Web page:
With Peter Davis's latest book, the third time makes a trend. Hitler's Mustache, Davis's first book, zoomed in on and dismantled the most infamous mustache in history. This was followed by Poetry! Poetry! Poetry!, a book of direct address prose poems whose titles all begin "Poem." The humor and obsessive quality found in these books returns with a slight twist in TINA.
"Tina" is Davis's obsession in this book, but this obsession is not singular. Tina is Davis himself, the muse, and the reader rolled into one. The first poem, "Making Out," details the sense of connection that Davis's speaker wishes to make throughout the book. It begins:
First, Tina, there is some kind of talk
or isolation or something that brings
us together. Then, in some
moment, we kiss.
There's a lot of uncertainty bundled up in these first four lines—the vagueness of "some kind of talk" along with the options the speaker gives us ("isolation or something") that brings the speaker and Tina together. These uncertainties are important because ultimately they are meaningless. It does not matter how the speaker and Tina get together, what's important is that they do and by some means kiss, one of the most intimate actions of which humans are capable.
And this is the hook. From the first lines of the first poem in the book, the reader is "lip-locked" with the text. But the speaker, and Davis, wants more than a kiss. "Making Out" unfolds as a kind of instruction manual on what the speaker plans to do with Tina (and the reader), to make the connection deeper. The speaker relays this yearning for connection as a teenager who's achieved enlightenment would, which flavors the poem with casual diction and humor:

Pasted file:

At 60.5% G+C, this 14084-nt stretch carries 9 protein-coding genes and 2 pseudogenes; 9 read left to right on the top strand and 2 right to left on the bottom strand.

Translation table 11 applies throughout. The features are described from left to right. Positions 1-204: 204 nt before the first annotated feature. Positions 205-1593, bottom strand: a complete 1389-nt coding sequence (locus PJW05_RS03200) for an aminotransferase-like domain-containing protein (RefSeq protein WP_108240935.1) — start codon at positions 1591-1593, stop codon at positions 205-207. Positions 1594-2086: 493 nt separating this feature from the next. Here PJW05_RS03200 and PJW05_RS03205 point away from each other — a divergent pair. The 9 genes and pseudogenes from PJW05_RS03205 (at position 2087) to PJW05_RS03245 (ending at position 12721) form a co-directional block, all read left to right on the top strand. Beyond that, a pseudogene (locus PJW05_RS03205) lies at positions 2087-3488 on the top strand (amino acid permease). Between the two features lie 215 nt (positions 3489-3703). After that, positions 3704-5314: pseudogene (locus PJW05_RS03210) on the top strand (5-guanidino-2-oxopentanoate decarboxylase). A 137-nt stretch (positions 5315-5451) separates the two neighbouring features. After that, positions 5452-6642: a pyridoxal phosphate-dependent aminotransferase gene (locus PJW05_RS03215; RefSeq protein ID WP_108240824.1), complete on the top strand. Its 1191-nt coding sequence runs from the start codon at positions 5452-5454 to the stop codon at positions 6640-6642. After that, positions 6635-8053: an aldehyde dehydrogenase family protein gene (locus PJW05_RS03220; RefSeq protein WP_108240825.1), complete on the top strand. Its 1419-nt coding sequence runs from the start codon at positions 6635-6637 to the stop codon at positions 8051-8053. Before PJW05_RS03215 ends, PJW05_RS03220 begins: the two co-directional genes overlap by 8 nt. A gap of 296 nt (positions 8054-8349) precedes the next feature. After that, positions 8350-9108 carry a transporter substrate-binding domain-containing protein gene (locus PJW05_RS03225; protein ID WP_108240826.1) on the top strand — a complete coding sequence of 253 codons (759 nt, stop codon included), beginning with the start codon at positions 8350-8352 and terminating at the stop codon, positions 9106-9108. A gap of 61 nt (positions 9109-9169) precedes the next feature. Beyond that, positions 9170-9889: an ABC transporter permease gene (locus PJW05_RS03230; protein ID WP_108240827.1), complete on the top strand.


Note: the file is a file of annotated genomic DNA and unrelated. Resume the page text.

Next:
When I reach your bra, I will feel
humbled and in awe so I will feel
your bra some. Then I will back my hand down
a little and come up again, this
time trying to wedge my fingers
between your bra and your skin.
Hopefully one of us
will unsnap your bra. Bras that unsnap
in front are easier to deal with. For this
reason, they are very sexy.
While the majority of the book seems to be Davis and his speakers attempting to form a meaningful relationship with Tina (and the reader), sometimes Tina appears as a speaker talking to himself, a different but equally important relationship. The last half of "Mother's Day" demonstrates this mode in a tender fashion:
Tina, I have been lucky
to be inside my wife
and watch my kids expand her belly
and see her explode without them.
She is not a skateboard but I am
free when I am sailing on her.
I look at her and the sea waits.
My Ollie, sometimes, is
perfect, Tina. When it is, she snaps into the air
and when I land
my feet are just glued.
These are the sentiments of a speaker who loves his wife, recounting his blessings in his head. A poem with this subject matter could easily become sentimental and tacky, but Davis's diction gives this poem a sprig of freshness, making it ripe for sharing with a loved one. These 'Tina as self" poems are sprinkled throughout the book and not one induces eye-rolling.
TINA is the third book in which Davis takes some practical poetry advice, writing about your obsessions, and turns it into poems that shake because they are so alive. Davis wants to establish and grow the connection between himself and Tina (the muse), himself and Tina (his inner life), and Tina (readers). Through his casual language and deadpan humor, Davis invites every potential reader into the world of TINA. Once the book is open, it's not long before the poems start putting the moves on the reader. And in this case, nothing could be sweeter.